Navigation Links
Statin warning for pregnant women
Date:12/9/2008

Pregnant women or those hoping to start or extend a family should avoid using the cholesterol-lowering drugs statins, say scientists.

Current clinical guidelines already recommend that women who are pregnant should stop taking statins but the advice is based on the knowledge that cholesterol is essential for normal fetal development.

Indeed, a 2007 study examining the risk of congenital anomalies in children of pregnant women using statins suggested that the detrimental effects of the drugs may be restricted to fat-soluble or 'lipophilic' statins only.

But new research from The University of Manchester has shown that even water-soluble or 'hydrophilic' statins, such as pravastatin, can affect placental development leading to worse pregnancy outcomes.

"The rapid rise in obesity and type-2 diabetes is a major health issue and affected individuals are often treated with statins to lower circulating cholesterol levels and reduce the risk of heart disease," said Dr Melissa Westwood, a Senior Lecturer in Endocrinology based at the Maternal and Fetal Health Research Centre at St Mary's Hospital, Manchester.

"Given the evolving demographic profile of these conditions, such drugs are increasingly prescribed to women of reproductive age but the actions of statins are not limited to the regulation of cholesterol levels, as they can affect the production of other chemicals in the body too.

"Our study examined the effects that both lipophilic and hydrophilic statins had on a key biological system that is crucial for maintaining the normal function of the placenta, which acts as the nutrient-waste exchange barrier between mother and fetus."

The research, funded by the Biotechnology and Biological Sciences Research Council (BBSRC), used a placental-tissue model that could be maintained in a viable state outside the body for several days and tested the effects of two different statins one water-soluble and one that dissolves in fat.

As expected, the fat-soluble statin, cerivastatin, affected the placenta resulting in reduced growth but the researchers also found that pravastatin the water-soluble statin thought to be potentially compatible for use in pregnancy had the same detrimental effect.

"These results clearly show that the effect of statins on the placenta is not dependent on their lipophilicity as had previously been suggested," said Dr Westwood, whose findings are published in the Journal of Cellular and Molecular Medicine.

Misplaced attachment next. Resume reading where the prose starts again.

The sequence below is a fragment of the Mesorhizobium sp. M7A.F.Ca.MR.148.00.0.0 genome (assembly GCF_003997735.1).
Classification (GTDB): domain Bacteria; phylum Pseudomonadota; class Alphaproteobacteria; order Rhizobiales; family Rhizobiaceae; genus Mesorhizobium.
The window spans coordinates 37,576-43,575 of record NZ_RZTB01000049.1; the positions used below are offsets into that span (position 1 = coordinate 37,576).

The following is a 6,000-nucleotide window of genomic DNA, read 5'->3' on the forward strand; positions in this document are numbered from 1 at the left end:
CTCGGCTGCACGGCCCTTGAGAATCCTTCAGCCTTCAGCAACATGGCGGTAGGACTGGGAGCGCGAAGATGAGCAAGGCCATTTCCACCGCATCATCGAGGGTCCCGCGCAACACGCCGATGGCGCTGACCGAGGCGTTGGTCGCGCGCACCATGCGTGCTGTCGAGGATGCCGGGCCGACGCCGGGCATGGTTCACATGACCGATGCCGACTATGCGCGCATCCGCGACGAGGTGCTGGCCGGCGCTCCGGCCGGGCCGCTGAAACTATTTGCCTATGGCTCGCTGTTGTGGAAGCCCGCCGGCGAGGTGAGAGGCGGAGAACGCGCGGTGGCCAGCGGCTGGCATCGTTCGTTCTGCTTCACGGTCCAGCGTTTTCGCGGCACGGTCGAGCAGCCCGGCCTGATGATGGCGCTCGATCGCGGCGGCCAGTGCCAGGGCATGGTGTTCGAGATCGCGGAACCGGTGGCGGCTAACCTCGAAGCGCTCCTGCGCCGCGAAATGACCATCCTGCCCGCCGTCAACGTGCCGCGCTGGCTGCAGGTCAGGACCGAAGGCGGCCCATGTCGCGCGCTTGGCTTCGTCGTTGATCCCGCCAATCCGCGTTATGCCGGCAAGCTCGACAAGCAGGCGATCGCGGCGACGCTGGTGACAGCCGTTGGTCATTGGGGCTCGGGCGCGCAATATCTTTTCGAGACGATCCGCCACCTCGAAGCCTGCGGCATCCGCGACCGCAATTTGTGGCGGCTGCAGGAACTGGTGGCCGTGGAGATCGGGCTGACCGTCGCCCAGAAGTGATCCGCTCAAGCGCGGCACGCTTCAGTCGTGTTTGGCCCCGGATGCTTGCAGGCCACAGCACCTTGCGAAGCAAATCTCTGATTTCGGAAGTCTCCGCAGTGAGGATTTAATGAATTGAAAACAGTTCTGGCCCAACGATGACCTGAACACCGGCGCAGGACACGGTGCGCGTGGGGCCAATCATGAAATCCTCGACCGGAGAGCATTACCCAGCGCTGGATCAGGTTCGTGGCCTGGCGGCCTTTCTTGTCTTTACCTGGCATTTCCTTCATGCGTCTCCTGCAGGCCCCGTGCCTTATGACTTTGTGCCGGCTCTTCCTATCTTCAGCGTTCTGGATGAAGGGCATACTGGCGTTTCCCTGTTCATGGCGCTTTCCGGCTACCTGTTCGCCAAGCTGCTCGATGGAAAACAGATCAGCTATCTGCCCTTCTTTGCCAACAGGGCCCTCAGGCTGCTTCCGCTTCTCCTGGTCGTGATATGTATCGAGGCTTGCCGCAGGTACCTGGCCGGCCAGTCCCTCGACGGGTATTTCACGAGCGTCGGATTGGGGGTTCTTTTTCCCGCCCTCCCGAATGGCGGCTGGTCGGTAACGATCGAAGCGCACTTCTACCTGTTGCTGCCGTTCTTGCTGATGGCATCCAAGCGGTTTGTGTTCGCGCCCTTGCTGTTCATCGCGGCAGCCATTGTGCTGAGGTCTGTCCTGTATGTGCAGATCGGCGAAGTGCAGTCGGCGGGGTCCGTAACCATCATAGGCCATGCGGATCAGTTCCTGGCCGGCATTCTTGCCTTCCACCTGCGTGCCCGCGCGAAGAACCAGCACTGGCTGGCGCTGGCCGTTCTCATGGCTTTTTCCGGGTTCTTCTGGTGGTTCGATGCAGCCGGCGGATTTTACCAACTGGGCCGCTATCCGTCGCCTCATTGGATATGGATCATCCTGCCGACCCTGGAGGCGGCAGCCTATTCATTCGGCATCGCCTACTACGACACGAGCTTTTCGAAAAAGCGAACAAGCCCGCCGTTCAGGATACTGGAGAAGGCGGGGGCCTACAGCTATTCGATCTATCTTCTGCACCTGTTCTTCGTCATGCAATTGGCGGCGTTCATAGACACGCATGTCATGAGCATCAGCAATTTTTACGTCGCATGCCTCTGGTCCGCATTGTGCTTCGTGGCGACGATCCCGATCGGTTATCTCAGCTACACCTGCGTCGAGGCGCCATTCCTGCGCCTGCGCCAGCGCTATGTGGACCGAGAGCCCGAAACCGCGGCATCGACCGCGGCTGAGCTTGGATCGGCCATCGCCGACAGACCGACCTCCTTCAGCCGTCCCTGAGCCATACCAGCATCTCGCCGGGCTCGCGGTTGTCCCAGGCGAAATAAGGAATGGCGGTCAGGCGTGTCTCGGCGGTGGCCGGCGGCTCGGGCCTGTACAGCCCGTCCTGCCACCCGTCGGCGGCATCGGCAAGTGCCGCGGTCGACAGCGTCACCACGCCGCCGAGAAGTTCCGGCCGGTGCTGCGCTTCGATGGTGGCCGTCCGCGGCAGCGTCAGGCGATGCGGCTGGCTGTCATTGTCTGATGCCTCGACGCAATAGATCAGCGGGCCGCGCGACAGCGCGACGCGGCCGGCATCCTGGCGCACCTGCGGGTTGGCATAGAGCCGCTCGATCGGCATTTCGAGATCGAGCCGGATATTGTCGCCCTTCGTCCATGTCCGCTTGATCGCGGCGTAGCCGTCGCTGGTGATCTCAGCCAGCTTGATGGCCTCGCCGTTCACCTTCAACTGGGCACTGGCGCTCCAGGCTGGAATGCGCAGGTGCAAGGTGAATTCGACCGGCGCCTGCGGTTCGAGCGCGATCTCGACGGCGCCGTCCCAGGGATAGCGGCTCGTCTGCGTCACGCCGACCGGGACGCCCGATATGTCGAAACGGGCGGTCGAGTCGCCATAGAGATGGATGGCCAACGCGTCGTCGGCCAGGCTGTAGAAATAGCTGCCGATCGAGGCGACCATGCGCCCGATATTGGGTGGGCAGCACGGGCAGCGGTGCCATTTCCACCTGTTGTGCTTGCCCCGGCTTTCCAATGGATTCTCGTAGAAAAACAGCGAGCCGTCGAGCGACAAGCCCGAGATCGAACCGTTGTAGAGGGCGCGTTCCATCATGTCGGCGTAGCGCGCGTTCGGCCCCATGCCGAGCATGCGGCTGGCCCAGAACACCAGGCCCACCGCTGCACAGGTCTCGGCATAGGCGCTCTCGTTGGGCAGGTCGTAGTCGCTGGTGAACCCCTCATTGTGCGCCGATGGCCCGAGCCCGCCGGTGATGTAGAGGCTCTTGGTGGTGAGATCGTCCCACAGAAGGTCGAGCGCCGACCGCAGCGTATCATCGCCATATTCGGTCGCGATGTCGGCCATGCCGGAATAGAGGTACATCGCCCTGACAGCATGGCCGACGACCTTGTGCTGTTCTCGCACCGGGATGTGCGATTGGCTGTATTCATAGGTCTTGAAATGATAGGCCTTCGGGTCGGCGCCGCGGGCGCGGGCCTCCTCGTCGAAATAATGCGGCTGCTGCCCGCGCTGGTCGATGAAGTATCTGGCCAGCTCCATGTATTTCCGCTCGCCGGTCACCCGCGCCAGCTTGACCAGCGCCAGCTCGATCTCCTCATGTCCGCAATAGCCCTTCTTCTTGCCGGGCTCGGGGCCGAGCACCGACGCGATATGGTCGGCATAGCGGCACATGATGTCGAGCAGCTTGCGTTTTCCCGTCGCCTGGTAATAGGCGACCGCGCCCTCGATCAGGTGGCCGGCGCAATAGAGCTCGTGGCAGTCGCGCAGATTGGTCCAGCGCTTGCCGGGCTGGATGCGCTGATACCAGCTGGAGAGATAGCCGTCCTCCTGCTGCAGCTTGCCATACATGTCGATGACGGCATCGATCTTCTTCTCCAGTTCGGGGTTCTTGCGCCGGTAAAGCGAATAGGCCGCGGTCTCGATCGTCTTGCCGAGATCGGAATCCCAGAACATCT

"While hydrophilic statins have not been reported to increase the incidence of fetal malformations, our research suggests that they will have a detrimental effect on placental growth, which is likely to result in poor pregnancy outcome.

"Healthcare professionals should continue to advise women to avoid the use of any type of statin once they plan to start a family or when a pregnancy is suspected or confirmed."


'/>"/>

Contact: Aeron Haworth
aeron.haworth@manchester.ac.uk
44-161-275-8383
University of Manchester
Source:Eurekalert

Related biology news :

1. Statins may prevent miscarriages
2. Midge-hunting scientists tackle spread of devastating bluetongue virus
3. Statin does not appear helpful for children with learning disabilities caused by genetic disorder
4. Natural compound in broccoli could treat devastating genetic skin disorder
5. Methylmercury warning
6. Global Viral Forecasting Initiative receives $11M to implement pandemic early warning system
7. Fructose sets table for weight gain without warning
8. Stevens strengthens Dominican Republics Early Warning System for Inundations
9. A home early warning system for cardiac patients
10. Insect warning colors aid cancer and tropical disease drug discovery
11. USGS to help Chile develop volcano early warning system
Post Your Comments:
*Name:
*Comment:
*Email:
(Date:6/21/2016)... 21, 2016 NuData Security announced today that ... of principal product architect and that Jon ... customer development. Both will report directly to ... moves reflect NuData,s strategic growth in its product ... customer demand and customer focus values. ...
(Date:6/15/2016)... ALBANY, New York , June 15, 2016 ... published a new market report titled "Gesture Recognition Market ... Trends and Forecast, 2016 - 2024". According to the ... at USD 11.60 billion in 2015 and is ... and reach USD 48.56 billion by 2024.  ...
(Date:6/7/2016)... , June 7, 2016  Syngrafii Inc. ... a business relationship that includes integrating Syngrafii,s patented ... branch project. This collaboration will result in greater ... the credit union, while maintaining existing document workflow ... http://photos.prnewswire.com/prnh/20160606/375871LOGO ...
Breaking Biology News(10 mins):
(Date:11/30/2016)... Nov. 30, 2016  GenomOncology today announced the appointment of ... Medical Affairs.  Dr. Coleman will oversee clinical ... proprietary knowledge-enabled platform. The GenomOncology software suite empowers molecular pathologists ... data and clinical decision support, from quality control through reporting. ... , , ...
(Date:11/30/2016)... SEATTLE , Nov. 30, 2016  The ... Allen Cell Collection: the first publicly available collection ... stem cells that target key cellular structures with ... Medical Research, these powerful tools are a crucial ... cells to better understand what makes human cells ...
(Date:11/30/2016)... , 30. November 2016   ... hat heute die Unterzeichnung einer Reihe von ... zufolge wird Evotec AG Screeningleistungen für Mercks ... bereitstellen. Der Zugriff auf diese Bibliotheken in ... eröffnet einen schnelleren Weg zur Ermittlung und ...
(Date:11/30/2016)... ... November 30, 2016 , ... Energetiq Technology, ... introduces the 5th generation, ultra-bright, Laser-Driven Light Source, the EQ-77, at the MRS ... technology, the EQ-77 offers higher radiance and irradiance from a truly broadband white ...
Breaking Biology Technology: